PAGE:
There are always changes going on in engine design that can drive machinists to distraction, even as they wonder at the technology behind the developments.
One of the key areas of focus for engine technology engineers at the original equipment level has been metallurgy. In the desire to find stronger, lighter and less expensive ways to build ever more powerful engines, engineers have developed tubular camshafts, practically skirtless pistons with ring lands practically at the crown, valves with multiple alloys and stems half the diameter of an HB pencil (or at least is seems that way). Engineers have even developed metal alloys that aren’t really alloys at all, called Metal Matrix Composites, because they wanted to achieve special properties of wear and expansion that normal metallurgy couldn’t provide.
Over the past few years, more and more engines contain components made from powder metal. Powder metal, as the name would suggest, is a single metal or mixture of metals in atomized form. It’s a concept that has been around for at least 40 years, but has become more popular among car makers over the past few years. Efficiency is a key reason.
Powder metallurgy is a highly developed method of manufacturing reliable ferrous and nonferrous parts. Made by mixing elemental or alloy powders and compacting the mixture in a die, the resultant shapes are then sintered or heated in a controlled-atmosphere furnace to bond the particles metallurgically. Basically a “chipless” metalworking process, it typically uses more than 97% of the starting raw material in the finished part. Because of this, it is an energy and materials-conserving process.
The process is cost effective in producing simple or complex parts at, or very close to, final dimensions in production rates which can range from a few hundred to several thousand parts per hour. As a result, only minor, if any, machining is required. Powder metal parts also may be sized for closer dimensional control and /or coined for both higher density and strength.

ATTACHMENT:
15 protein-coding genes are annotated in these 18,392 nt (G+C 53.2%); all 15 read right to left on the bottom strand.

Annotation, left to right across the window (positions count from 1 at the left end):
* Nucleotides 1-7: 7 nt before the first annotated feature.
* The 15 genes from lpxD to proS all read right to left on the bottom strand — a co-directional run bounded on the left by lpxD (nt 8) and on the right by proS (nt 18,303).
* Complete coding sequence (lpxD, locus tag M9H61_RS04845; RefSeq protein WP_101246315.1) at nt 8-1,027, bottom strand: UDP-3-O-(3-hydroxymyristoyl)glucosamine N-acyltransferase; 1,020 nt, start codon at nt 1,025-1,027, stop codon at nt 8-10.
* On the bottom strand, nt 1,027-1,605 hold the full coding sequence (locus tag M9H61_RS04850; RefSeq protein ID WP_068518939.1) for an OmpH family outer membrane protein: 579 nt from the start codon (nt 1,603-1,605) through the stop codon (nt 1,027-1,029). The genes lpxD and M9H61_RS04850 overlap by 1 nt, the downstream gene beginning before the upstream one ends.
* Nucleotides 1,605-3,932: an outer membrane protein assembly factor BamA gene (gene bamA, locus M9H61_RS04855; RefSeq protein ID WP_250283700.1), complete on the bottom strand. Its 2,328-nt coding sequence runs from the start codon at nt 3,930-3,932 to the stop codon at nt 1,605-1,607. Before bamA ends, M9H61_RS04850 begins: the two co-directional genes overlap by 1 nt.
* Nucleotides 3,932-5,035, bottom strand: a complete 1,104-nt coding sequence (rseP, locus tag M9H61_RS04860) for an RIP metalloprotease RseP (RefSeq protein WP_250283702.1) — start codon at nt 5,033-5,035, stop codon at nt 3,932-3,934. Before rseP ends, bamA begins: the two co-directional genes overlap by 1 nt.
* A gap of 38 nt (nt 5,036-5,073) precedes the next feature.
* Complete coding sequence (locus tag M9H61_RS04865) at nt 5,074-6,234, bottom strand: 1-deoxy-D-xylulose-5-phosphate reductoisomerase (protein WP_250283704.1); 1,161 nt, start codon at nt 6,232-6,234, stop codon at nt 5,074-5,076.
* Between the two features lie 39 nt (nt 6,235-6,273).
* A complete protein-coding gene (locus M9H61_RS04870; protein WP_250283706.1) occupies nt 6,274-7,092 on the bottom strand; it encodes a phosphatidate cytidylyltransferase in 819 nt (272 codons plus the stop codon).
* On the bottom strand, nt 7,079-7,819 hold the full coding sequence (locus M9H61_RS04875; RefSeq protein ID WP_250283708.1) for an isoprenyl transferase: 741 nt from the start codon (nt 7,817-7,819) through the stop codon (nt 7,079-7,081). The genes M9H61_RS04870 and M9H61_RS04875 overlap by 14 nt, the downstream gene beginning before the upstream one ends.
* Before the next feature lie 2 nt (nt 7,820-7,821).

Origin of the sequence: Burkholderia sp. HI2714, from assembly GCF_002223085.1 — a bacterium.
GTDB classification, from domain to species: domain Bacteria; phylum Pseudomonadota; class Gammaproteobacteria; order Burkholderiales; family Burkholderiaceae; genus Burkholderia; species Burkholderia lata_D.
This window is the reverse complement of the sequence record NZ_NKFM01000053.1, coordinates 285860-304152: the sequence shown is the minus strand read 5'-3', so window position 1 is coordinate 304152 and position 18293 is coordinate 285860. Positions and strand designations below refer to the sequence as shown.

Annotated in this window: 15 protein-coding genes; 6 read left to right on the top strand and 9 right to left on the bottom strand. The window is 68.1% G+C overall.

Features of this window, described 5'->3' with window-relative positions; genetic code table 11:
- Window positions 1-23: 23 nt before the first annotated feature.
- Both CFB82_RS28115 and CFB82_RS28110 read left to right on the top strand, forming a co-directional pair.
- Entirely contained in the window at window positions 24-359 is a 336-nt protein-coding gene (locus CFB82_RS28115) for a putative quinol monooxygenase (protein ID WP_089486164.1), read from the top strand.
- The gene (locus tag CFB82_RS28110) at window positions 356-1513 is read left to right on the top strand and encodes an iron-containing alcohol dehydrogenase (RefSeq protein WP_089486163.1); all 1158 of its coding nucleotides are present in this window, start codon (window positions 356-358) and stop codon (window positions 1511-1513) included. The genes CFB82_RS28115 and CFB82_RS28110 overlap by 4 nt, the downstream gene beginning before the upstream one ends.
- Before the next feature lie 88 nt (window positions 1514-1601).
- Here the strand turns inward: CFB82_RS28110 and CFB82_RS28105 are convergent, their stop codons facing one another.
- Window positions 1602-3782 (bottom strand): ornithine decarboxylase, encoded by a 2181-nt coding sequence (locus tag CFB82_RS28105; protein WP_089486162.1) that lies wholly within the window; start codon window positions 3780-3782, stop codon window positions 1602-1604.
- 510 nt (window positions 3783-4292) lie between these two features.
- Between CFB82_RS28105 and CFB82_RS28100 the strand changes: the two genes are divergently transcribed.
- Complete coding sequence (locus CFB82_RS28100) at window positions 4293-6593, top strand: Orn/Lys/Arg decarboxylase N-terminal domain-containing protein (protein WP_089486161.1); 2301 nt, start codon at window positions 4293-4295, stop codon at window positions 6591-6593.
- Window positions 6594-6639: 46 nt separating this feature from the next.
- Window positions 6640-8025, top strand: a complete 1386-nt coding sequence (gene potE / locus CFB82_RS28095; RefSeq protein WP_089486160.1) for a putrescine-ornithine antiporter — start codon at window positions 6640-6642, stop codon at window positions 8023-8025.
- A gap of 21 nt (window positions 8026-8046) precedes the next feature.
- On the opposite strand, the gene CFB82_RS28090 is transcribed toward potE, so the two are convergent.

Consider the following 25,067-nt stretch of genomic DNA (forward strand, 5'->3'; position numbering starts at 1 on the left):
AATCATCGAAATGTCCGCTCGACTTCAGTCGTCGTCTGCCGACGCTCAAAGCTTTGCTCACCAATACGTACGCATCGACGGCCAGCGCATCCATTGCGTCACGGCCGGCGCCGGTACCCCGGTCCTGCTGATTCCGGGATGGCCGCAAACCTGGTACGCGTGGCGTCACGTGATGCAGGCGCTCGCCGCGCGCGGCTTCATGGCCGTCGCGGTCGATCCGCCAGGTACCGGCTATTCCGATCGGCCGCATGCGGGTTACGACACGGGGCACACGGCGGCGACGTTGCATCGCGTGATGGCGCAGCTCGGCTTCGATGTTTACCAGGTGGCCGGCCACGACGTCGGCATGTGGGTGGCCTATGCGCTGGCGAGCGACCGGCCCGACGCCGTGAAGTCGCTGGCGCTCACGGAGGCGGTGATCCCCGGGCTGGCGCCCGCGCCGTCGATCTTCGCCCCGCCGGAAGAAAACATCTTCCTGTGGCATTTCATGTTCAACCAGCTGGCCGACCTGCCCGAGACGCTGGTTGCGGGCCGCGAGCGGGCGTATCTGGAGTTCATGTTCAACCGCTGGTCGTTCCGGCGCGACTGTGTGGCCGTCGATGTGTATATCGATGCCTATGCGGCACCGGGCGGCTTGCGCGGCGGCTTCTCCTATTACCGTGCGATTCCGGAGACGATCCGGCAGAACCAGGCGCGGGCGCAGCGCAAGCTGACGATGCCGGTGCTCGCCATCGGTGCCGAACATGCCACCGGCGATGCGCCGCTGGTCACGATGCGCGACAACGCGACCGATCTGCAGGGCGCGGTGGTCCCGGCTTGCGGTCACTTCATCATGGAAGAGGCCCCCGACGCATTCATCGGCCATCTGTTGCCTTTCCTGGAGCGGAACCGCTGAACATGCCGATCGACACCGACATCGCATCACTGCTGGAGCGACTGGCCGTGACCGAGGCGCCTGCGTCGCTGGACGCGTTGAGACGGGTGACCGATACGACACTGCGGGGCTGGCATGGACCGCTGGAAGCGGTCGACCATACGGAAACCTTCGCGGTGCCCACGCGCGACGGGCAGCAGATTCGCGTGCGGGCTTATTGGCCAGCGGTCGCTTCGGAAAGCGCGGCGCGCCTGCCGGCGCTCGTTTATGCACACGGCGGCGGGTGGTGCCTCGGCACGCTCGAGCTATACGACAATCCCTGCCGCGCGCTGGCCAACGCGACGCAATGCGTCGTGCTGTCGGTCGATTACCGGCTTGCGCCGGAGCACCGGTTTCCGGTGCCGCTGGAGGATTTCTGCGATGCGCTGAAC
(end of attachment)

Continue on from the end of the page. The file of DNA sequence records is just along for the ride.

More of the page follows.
This lack of a need for initial machining has however led to the use of some very hard alloys that are extremely difficult to machine during the head rebuilding process. In fact, some of these latest alloys work-harden after one or two turns of the cutter blade, blunting the cutter almost immediately. In most passenger car type heads running on gasoline, these seats are overkill and can be replaced with a material with appropriate hardness, but that are much easier to machine.
Powder metal as a single term can be misleading. Using this process allows manufacturers to produce a wide variety of mixtures with different characteristics in a way akin to alloys. Alloys, and the way we refer to them, have become second nature to machinists. Powdered metal has not.
Different compositions can provide different characteristics, but in general powder metal valve seats are a combination of tungsten, molybdenum, chromium, vanadium, carbon, cobalt, nickel, manganese, silicon, copper, iron, and other proprietary components. The precise mixture of each component will vary by the characteristics of hardness and thermal expansion, typically extremely low, that is required by the application.
The end result has, however, yielded very positive results for machinists.
“We handle a line of guide and seat machines,” says Mike Howden of S&M Distributing in Port Coquitlam, B.C. “and what we’re were finding is that when you cut the powder metal seats using carbide tools, they come out as just a gorgeous looking seat.”
That, he says, helps him sell the benefits of the machines, and it’s not hard to see why it could also help machine shops sell the quality of a job. He says too that the failure rate is virtually zero–only one in a dozen years that he still insists was a goodwill replacement–and wear rates are very good, particularly on alternative fuel applications.
He remembers one customer who worked on forklift engines. “Many customers just wanted to fix the bad seat and get the head out.” Howden says a powder metal seat was in-stalled, but that when other seats failed the customer sent the head to another shop that put in more conventional materials. Then, six months later, the head was back suffering from the failure of that second set of seats.
“The powder metal seats that were six months older weren’t punched out. They were still perfect seats,” says Howden.
Cutting, or grinding, powder metal seats does require a different touch, though.
Gary Swan, machine shop manager of the Lordco cylinder head division in Mission, B.C., says that it is hard to describe the feel required to get the best result, but he did his best to do so for us.